Our frantic Forum, and Public Record Office.
Insanumque forum aut populi tabulavia vidit.
Virgil, Georgics., Book II, line 501, Virgil's Georgics, trans. Smith Palmer Bovie, University of Chicago Press, Chicago, 1956, p. 52.
TIME: Sometime before Virgil's day (ca. 70 B.C.)
CIRCUMSTANCE: Virgil compares the tranquility of the land with the municipal racket.
Such was the life that golden Saturn lived upon earth:
Mankind had not yet heard the bugle bellow for war,
Not yet heard the clank of the sword on the hard anvil.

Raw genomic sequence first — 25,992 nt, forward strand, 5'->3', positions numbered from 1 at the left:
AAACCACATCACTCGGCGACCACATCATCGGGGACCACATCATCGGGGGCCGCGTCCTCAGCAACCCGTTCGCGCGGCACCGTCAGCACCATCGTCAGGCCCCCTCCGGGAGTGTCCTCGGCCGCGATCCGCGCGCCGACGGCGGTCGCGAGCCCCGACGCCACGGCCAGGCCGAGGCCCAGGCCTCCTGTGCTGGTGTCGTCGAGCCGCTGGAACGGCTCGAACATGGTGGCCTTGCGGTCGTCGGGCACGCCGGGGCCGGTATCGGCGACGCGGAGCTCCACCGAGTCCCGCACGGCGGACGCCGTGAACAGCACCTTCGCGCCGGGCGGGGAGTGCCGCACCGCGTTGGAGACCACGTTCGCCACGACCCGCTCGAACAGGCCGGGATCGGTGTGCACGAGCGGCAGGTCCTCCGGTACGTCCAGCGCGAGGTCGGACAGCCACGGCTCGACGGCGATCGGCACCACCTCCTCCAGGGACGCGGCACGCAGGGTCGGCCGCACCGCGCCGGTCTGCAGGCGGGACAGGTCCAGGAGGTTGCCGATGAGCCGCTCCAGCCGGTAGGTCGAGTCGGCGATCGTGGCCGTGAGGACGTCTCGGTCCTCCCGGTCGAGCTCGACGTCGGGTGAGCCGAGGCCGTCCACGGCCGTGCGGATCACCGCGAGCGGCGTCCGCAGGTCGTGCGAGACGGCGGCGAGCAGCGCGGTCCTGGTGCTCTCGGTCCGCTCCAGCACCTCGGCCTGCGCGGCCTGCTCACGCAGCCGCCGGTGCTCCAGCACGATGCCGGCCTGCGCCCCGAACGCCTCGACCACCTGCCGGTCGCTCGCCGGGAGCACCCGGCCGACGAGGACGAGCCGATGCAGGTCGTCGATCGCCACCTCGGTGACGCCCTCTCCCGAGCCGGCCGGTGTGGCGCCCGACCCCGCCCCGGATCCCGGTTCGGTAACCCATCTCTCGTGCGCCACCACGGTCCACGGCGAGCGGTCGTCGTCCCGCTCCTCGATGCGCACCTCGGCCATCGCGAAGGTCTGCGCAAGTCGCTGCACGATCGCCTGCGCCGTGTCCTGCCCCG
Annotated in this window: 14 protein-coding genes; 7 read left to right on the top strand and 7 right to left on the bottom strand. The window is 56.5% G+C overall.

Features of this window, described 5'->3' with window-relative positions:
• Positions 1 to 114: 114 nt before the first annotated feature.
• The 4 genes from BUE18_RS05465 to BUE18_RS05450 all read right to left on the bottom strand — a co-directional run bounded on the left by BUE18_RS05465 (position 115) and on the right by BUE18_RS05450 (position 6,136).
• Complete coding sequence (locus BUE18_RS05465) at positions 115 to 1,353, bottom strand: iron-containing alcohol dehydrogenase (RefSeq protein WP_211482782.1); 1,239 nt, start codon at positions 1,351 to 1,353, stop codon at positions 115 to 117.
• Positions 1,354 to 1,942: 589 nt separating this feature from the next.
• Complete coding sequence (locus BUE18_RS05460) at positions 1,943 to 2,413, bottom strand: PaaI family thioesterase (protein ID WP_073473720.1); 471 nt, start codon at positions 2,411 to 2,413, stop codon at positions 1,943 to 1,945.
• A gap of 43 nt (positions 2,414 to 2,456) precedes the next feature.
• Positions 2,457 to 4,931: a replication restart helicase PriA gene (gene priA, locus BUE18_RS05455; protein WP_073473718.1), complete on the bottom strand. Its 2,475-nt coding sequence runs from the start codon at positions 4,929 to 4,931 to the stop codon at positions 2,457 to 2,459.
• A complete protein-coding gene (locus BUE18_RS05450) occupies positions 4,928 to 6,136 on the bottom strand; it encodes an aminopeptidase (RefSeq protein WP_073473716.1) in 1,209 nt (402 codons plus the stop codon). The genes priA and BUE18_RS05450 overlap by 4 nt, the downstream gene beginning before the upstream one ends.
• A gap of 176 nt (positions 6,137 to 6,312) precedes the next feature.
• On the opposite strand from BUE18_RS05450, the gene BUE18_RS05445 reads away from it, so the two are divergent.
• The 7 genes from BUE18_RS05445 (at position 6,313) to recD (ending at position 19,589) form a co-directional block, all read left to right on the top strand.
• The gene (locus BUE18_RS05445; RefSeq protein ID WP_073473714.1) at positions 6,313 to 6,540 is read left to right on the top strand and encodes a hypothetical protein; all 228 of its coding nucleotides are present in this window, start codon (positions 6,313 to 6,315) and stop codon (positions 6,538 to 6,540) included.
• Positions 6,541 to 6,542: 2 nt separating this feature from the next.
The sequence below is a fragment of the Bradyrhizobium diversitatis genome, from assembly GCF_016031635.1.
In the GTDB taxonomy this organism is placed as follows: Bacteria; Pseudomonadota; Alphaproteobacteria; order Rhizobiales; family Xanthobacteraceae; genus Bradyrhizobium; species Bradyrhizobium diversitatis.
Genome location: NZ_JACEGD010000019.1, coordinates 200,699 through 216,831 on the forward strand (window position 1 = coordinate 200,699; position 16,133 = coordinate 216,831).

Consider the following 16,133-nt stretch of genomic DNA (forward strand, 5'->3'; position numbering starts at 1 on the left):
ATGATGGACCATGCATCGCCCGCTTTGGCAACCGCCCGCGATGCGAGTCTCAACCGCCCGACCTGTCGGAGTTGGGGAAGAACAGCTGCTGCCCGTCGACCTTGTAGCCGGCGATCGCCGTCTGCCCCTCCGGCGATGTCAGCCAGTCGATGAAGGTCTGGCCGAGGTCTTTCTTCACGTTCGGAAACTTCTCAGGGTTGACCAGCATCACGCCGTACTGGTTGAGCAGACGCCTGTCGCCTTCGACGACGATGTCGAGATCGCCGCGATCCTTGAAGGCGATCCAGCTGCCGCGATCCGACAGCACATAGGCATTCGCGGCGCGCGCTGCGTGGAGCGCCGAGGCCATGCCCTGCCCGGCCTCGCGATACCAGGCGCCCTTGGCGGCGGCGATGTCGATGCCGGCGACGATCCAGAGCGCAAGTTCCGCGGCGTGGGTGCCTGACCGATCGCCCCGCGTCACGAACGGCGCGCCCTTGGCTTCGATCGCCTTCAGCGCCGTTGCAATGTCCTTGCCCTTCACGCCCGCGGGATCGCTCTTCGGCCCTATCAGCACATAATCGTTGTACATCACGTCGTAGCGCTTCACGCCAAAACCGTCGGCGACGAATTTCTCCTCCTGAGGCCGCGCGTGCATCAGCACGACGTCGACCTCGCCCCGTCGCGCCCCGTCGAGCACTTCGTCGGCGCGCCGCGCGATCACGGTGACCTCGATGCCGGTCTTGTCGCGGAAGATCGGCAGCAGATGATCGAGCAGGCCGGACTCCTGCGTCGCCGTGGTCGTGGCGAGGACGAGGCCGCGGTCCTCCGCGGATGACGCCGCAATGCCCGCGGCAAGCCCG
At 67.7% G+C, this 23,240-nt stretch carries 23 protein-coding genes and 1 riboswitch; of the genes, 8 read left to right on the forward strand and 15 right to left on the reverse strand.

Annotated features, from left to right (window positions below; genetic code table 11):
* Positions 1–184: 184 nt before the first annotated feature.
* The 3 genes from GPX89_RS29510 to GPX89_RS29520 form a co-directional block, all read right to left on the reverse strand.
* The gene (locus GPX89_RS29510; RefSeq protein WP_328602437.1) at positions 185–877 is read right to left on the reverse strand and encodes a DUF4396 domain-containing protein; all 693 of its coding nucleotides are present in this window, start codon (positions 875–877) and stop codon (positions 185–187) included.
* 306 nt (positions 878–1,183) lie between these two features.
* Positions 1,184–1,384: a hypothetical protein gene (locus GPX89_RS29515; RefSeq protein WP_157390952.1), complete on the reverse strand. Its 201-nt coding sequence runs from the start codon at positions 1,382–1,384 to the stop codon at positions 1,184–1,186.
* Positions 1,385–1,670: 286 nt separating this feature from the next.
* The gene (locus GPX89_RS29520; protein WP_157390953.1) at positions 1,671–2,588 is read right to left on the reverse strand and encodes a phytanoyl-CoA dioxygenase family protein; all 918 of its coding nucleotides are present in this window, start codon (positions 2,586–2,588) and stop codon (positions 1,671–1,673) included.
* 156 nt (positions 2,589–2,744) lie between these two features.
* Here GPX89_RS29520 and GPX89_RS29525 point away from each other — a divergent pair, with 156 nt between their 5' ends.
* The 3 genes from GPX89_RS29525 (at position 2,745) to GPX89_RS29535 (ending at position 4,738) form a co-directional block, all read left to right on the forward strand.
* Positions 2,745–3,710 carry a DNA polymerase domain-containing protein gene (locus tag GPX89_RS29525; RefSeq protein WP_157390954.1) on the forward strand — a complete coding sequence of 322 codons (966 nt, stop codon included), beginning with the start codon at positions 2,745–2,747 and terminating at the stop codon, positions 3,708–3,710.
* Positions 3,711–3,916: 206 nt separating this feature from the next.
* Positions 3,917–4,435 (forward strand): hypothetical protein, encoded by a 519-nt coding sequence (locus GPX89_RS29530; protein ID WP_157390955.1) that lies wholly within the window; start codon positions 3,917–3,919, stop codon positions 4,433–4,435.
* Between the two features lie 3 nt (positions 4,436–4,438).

Virgil, Georgics, Book II, lines 538-540, trans. C. Day Lewis. The Eclogues and Georgics of Virgil, Doubleday, New York, 1964.
TIME: Before the time of Virgil
CIRCUMSTANCE: Virgil looks back to an idyllic time before the Age of Wars.
When threshing-floors groan heavily under the pounding flail
And empty chaff is wafted about on a freshening west wind.
Cum graviter tunsis gemit area frugibus, et cum
surgentem ad Zephyrum paleae iactantur inanes.
Virgil, Georgics, Book III, lines 132-134, trans. C. Day Lewis. The Eclogues and Georgics of Virgil, Doubleday, New York, 1964.
TIME: Virgil's time (ca. 70 B.C.)